On Tue, Nov 29, 2016 at 6:26 AM, Simon Riggs <si...@2ndquadrant.com> wrote: > New (9.4) XactLockTableWait() sets the reason for the wait, so that if > we emit a log message then it will produce a log message to say its > not waiting on a transaction, its waiting on a lock. > > Nice. log_lock_waits works great. > > New (9.6) wait_event code is not correctly set. In ProcSleep() we set > the wait reason according to the actual lock tag, effectively ignoring > the information specifically provided by XactLockTableWait(). > > Ugh. > > pg_stat_activity shows a wait_event of 'transactionid' rather than 'tuple' > pg_locks shows a transactionid lock rather than a wait for tuple lock > > That looks like a bug since we get different answers from > log_lock_wait and wait_event, which is annoying and confusing.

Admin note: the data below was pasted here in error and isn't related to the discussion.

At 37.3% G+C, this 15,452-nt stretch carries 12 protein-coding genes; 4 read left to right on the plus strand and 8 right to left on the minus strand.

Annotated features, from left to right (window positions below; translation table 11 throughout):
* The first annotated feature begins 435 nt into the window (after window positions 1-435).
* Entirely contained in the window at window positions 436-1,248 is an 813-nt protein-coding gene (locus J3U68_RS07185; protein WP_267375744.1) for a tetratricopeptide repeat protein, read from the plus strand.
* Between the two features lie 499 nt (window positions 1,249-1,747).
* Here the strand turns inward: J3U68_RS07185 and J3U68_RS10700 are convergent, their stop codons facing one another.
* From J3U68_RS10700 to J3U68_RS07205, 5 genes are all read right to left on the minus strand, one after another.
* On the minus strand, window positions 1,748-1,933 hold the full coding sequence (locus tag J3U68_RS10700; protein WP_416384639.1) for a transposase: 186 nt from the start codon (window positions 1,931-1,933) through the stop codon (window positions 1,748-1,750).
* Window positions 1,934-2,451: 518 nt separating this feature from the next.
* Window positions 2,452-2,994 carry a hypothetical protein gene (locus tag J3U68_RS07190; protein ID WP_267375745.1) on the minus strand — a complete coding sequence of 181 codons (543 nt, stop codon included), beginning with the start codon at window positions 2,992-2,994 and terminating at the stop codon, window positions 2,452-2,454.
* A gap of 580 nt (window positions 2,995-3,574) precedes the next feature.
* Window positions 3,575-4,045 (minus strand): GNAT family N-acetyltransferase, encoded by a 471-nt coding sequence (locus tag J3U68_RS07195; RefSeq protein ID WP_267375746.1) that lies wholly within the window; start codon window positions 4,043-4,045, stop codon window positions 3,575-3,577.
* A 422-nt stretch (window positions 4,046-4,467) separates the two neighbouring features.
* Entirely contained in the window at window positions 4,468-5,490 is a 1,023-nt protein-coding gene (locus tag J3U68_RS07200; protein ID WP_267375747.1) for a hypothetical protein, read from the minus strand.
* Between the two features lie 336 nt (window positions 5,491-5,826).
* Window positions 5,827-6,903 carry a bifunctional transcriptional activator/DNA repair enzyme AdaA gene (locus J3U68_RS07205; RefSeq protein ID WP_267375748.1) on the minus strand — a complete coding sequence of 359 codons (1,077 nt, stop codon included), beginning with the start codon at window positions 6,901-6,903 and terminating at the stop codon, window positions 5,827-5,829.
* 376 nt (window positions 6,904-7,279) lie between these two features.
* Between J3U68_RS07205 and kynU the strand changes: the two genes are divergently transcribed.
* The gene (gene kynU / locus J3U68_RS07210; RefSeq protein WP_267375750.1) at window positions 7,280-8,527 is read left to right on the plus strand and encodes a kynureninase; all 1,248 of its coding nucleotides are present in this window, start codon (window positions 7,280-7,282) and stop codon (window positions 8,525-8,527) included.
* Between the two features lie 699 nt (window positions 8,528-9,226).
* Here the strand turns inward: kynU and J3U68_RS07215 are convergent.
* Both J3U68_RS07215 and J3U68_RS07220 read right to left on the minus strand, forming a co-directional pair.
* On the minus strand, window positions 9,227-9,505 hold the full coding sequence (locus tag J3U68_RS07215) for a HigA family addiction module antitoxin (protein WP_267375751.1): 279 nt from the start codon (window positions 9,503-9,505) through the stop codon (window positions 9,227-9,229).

What you find annoying or confusing is up to you, but it's not a bug, and it's not particularly inconsistent, either. log_lock_waits reports a transaction lock, pg_stat_activity reports a transactionid lock, and pg_locks reports a transactionid lock. Now, it is true *in addition* to reporting that the lock in question is a transaction lock, log_lock_waits also reports some context information: 2016-11-29 13:49:59.702 EST  LOG: process 33658 still waiting for ShareLock on transaction 2997486 after 1000.748 ms 2016-11-29 13:49:59.702 EST  DETAIL: Process holding the lock: 33653. Wait queue: 33658. 2016-11-29 13:49:59.702 EST  CONTEXT: while updating tuple (0,67) in relation "pgbench_accounts" 2016-11-29 13:49:59.702 EST  STATEMENT: update pgbench_accounts set filler = 'b' where aid = 1; ...but right there on the first line, it clearly says "waiting for ShareLock on transaction 2997". I'm not totally unsympathetic to the argument that perhaps XactLockTableWait() ought to pass down the context information through LockAcquire() so that it reaches ProcSleep() and we can set the wait event to something like Tuple/Update instead of Lock/Transaction. But I don't think it's a slam-dunk, either. If we did that, it would be consistent with the additional detail provided by log_lock_waits rather than the primary message, and it would be inconsistent with pg_locks. Also, I think that the reason why we originally used an error-context callback here rather than passing down some additional detail into LockAcquire() is that the breaking the abstraction layer seemed messy and unappealing. IIRC, Tom, in particular, was concerned about that last point. But feel free to propose a patch... -- Robert Haas EnterpriseDB: http://www.enterprisedb.com The Enterprise PostgreSQL Company -- Sent via pgsql-hackers mailing list (email@example.com) To make changes to your subscription: http://www.postgresql.org/mailpref/pgsql-hackers